Parents Face “The Football Question” (take the poll)

As summer reaches its peak (in Houston, that’s a pretty lofty peak–high temperatures around 100F all week), football looms on the horizon, with training camp getting started for pro, college, and high school football. For a lot of American parents, a question hovers over that same horizon: “should I let my kid play football?”

This leather helmet with plaque is an award Dick Ackerman won playing football in Upstate New York in the late 1950's. Ironically, since Ackerman lost a leg after a football injury, the plaque has a leg broken off below the knee.
This leather helmet with plaque is an award Dick Ackerman won playing football in Upstate New York in the late 1950’s. Ironically, since Ackerman lost a leg after a football injury, the plaque has one leg broken off below the knee. Dick and his wife Susan were understandably hesitant about granting their son Jeff permission to play football in the late 1970’s.

In my research for Farewell to Football, which included quite a few interviews with parents, I found four main answers to that question:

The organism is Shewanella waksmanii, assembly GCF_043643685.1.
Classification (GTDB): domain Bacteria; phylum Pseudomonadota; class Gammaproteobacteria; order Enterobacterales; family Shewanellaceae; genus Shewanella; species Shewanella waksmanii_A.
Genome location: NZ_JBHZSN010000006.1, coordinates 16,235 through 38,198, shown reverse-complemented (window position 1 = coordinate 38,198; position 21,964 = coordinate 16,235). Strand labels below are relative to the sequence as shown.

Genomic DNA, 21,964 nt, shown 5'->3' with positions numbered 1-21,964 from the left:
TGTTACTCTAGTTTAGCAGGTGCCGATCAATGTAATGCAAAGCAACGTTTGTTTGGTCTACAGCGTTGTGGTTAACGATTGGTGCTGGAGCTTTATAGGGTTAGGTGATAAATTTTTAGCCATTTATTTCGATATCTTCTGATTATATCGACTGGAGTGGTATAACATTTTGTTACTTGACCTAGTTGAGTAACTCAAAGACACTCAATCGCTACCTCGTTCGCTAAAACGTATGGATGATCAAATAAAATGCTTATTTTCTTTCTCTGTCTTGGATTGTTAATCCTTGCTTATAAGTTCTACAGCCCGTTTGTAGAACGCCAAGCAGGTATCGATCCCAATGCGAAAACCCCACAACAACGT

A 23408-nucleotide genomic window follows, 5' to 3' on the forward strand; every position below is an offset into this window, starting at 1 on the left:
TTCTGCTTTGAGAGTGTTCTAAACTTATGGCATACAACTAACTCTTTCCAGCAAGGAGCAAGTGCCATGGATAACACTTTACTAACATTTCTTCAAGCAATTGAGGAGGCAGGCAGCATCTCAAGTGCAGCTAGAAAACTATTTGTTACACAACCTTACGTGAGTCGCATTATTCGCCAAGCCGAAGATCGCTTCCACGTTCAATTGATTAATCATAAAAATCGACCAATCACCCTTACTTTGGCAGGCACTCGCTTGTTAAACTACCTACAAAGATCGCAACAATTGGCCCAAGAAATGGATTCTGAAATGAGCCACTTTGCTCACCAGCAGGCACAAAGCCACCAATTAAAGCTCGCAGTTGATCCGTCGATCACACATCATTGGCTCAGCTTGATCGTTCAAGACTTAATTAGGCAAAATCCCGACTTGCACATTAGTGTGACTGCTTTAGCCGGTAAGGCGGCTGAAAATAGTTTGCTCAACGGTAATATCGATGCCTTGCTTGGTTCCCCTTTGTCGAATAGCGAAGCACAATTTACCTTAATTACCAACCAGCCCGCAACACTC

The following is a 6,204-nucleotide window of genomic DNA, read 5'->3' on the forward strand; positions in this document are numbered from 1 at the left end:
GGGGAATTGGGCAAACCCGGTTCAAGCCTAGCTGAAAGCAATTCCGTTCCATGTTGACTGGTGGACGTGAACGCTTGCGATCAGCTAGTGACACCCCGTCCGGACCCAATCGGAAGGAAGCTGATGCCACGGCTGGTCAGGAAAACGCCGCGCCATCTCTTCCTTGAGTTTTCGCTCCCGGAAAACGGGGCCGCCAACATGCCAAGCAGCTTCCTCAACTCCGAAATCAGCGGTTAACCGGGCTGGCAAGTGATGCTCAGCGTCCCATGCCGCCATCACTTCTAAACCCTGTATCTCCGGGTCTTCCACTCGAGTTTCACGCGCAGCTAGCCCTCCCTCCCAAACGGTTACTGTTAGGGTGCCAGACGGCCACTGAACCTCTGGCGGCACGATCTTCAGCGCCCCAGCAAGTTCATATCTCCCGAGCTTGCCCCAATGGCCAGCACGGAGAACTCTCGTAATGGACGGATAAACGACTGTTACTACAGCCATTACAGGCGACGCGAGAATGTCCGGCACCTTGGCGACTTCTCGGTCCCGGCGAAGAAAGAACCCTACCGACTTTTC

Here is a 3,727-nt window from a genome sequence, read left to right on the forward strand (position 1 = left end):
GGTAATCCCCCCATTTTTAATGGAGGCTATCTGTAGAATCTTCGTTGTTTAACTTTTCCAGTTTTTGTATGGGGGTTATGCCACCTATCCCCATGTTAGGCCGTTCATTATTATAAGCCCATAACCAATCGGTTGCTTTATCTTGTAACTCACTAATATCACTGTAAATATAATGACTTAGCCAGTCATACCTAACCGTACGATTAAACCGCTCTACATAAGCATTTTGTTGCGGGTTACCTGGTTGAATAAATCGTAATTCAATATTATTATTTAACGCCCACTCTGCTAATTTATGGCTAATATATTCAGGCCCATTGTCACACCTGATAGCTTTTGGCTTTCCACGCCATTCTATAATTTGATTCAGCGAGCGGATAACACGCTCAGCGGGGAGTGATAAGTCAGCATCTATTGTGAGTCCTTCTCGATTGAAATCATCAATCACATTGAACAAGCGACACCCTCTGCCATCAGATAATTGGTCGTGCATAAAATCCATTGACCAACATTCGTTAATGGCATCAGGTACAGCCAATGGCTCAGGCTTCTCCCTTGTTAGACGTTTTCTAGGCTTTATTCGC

1. No, I would rather my child not play tackle football
  2. I will let my child play tackle football while s/he’s young and small, but no high school football, based on the theory that very young kids aren’t big enough or fast enough to cause much damage through collisions
  3. I will only let my child play flag football until s/he’s in high school (age 14-plus), based on the somewhat opposite theory that young bodies aren’t fully-formed and thus more susceptible to serious injuries, especially concussions, and shouldn’t engage in collision sports until their bodies are somewhat mature
  4. I will let my child play tackle football as soon as s/he wants to, for as long as s/he wants to

What do you think?

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